Nourishing oils and butters are infused with loads of organic vanilla beans--no vanilla flavoring here--just real vanilla. Vanilla, a powerful antioxidant, adds more than just a luscious scent.
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Nourishing oils and butters are infused with loads of organic vanilla beans--no vanilla flavoring here--just real vanilla. Vanilla adds more than just a luscious scent. The major constituent of vanilla beans, vanillin, is a powerful antioxidant that helps skin repair cell damage.
- Cocoa butter provides a protective barrier by supplying and retaining moisture
- Cocoa butter contains antioxidant vitamins A, C, and E, which can help slow the signs of aging
- Jojoba oil, chemically similar to the skin's natural oil, restores moisture to lips
- A deliciously soothing organic lip balm to nourish and soften lips
What you put on your lips goes into your body. This is an All Natural, Certified Organic, Cruelty-Free, Non-GMO lip balm.
*We apologize for the price increase. The price of vanilla beans rose by nearly 200% over last year due to a vanilla bean shortage. Please see the FAQ below, "Why Are The Prices of Vanilla Bean Products Always Increasing?"
Organic oils and butters are infused with Organic Vanilla Beans
How to Use
Directions: Apply balm liberally to your lips as often as needed to help heal and protect dry or chapped lips. Particularly helpful during dry, cold weather conditions.
- Apply Lip Balm At Night: At night many people sleep with their mouths open, causing their lips to dry out. Apply lip balm before going to sleep—especially in the winter.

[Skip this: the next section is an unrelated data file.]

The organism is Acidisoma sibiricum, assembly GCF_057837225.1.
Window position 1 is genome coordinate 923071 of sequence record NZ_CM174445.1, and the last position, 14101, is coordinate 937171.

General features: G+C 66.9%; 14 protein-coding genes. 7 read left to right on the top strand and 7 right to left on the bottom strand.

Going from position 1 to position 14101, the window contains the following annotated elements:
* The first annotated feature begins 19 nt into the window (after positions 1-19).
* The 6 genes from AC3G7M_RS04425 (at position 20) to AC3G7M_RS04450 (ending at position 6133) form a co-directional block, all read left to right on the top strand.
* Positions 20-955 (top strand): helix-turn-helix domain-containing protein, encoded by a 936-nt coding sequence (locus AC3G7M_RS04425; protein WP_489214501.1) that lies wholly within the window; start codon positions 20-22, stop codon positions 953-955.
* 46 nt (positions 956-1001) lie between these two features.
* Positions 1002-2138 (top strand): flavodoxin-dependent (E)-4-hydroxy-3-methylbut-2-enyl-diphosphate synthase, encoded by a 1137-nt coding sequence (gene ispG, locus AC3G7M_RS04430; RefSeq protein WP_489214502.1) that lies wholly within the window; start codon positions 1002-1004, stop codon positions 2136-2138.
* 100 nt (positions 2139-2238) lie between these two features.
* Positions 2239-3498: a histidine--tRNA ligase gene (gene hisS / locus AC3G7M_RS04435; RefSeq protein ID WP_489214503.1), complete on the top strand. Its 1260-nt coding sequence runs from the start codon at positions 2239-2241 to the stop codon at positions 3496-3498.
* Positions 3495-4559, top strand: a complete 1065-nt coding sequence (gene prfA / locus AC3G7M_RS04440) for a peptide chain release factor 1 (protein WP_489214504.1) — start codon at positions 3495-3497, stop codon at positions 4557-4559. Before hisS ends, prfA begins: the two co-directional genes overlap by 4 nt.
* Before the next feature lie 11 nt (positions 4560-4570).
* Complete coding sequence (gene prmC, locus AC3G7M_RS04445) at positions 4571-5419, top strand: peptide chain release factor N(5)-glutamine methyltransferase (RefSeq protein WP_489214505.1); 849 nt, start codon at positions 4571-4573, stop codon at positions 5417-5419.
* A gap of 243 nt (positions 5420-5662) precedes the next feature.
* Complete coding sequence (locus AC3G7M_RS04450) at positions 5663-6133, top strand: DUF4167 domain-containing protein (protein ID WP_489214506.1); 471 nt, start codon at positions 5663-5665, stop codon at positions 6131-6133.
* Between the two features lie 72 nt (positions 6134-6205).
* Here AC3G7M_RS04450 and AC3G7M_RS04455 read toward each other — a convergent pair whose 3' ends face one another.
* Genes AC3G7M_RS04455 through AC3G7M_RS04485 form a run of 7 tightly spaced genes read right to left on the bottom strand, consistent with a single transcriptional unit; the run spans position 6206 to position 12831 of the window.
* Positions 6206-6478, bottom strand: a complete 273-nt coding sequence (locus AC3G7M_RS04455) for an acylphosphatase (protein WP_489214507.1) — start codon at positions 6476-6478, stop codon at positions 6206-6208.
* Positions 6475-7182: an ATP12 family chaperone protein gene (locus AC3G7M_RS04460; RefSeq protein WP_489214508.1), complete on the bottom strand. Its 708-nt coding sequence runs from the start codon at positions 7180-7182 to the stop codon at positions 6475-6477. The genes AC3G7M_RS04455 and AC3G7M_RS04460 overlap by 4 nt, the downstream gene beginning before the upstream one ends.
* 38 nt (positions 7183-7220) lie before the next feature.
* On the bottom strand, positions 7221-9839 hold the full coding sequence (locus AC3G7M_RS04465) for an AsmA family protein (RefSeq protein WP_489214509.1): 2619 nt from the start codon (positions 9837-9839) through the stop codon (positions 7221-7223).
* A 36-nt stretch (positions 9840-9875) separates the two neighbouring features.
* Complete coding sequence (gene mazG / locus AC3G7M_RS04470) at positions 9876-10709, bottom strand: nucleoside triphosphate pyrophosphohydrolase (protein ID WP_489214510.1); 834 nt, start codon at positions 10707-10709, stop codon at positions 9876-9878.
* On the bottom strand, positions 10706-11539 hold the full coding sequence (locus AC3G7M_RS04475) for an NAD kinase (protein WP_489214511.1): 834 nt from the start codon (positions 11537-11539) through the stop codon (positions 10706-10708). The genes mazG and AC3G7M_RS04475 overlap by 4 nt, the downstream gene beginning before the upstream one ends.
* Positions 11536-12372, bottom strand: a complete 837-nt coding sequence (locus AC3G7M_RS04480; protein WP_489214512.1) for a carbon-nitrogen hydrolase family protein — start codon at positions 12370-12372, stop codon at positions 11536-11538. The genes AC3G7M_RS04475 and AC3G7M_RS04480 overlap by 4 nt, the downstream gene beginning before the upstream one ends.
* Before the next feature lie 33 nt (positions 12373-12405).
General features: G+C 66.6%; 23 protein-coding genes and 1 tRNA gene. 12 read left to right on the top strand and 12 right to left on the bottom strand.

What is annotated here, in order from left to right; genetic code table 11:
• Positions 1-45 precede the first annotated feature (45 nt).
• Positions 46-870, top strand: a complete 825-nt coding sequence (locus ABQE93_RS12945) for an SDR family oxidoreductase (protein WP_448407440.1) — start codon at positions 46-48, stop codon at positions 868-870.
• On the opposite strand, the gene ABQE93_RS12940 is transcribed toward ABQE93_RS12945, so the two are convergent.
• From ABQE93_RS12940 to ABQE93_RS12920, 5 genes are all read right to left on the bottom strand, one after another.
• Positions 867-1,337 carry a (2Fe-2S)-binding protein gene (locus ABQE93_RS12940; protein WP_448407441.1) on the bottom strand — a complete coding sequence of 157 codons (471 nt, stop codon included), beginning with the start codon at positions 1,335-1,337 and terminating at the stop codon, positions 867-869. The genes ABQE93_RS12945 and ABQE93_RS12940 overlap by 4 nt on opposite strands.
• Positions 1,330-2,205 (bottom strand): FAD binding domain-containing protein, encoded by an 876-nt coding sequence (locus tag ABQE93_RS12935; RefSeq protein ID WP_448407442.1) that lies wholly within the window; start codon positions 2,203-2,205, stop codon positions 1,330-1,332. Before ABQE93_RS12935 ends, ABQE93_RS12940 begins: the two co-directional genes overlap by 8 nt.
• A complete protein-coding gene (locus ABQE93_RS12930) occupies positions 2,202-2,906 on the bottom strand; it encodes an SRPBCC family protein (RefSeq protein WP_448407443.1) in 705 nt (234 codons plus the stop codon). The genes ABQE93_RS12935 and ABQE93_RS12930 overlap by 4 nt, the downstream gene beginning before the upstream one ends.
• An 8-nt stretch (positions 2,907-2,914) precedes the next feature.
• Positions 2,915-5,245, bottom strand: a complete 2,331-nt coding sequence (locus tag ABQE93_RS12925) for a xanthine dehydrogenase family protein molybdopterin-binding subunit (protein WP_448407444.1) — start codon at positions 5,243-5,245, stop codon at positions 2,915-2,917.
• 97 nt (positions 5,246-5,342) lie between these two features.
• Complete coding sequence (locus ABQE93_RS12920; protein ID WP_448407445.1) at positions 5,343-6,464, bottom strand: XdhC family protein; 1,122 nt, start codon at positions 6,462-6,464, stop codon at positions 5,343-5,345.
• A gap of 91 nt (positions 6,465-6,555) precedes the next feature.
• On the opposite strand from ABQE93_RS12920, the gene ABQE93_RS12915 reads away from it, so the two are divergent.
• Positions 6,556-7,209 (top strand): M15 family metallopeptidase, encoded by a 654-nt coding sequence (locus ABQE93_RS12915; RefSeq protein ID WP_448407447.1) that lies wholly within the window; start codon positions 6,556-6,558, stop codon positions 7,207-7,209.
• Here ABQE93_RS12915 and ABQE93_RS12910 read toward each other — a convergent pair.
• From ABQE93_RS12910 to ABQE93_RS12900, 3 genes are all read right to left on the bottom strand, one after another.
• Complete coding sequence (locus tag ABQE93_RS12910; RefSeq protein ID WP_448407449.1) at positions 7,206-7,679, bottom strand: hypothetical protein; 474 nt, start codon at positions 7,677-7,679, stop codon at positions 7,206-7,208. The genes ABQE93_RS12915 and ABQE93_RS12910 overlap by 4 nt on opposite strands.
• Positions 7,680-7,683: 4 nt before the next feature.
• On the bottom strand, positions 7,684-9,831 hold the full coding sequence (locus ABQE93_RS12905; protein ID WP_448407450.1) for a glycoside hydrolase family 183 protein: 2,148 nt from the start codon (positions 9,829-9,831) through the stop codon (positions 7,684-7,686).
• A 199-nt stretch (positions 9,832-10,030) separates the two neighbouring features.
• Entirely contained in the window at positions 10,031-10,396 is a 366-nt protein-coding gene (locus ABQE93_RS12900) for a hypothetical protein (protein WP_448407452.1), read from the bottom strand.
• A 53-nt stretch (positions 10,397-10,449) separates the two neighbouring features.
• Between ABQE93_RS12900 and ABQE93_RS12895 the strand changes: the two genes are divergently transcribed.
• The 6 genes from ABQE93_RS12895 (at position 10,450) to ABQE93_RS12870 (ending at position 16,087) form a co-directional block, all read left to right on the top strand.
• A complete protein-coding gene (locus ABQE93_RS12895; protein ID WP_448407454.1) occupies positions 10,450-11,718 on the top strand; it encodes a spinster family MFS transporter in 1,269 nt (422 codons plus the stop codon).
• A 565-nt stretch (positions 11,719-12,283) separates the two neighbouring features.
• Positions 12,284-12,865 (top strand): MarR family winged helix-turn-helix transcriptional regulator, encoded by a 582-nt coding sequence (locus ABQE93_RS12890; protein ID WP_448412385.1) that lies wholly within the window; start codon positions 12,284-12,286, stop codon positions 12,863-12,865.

- Prepares Lips For Color: Moisturized lips provide smooth and soft background for color. Applying a very thin coat of lip balm before lipstick helps color shine.
The labor-intensive aspects of growing and harvesting vanilla beans, the effects of bad weather conditions and the consumer demand for natural vanilla bean products have been driving up the price of vanilla beans.
Why Are Vanilla Beans So Expensive?
Growing & Harvesting Vanilla Beans is Labor Intensive
Each vanilla bean blossom will only produce one fruit or bean pod. The blossom, which opens for only one day must be hand-pollinated within a few hours after it opens, otherwise, it wilts and dies.
The curing process is very time-consuming.
After the seed pods are harvested the seed pods, each one is soaked in hot water, then laid out in the Sun during the day and then, while warm, are wrapped in blankets and allowed to sweat overnight.
Since growing vanilla beans is so labor-intensive, it is the second most expensive spice after saffron.
Weather & Poor Crops
The price of Madagascan vanilla rose by nearly 150 percent after a poor harvest in 2015.
In March 2017, Cyclone Enawo hit Madagascar. Since about 80% of the world’s vanilla fields are in Madagascar, the price of vanilla beans soared even higher.
The demand for vanilla beans has been steadily increasing, not only due to poor crops and weather but also due to consumer demand for natural foods that are free of artificial ingredients.
Consumers now want real vanilla, not imitation flavoring. Vanilla is not only used in vanilla-flavored products, it is also added to other products like chocolate to counter the bitterness of genuine cocoa.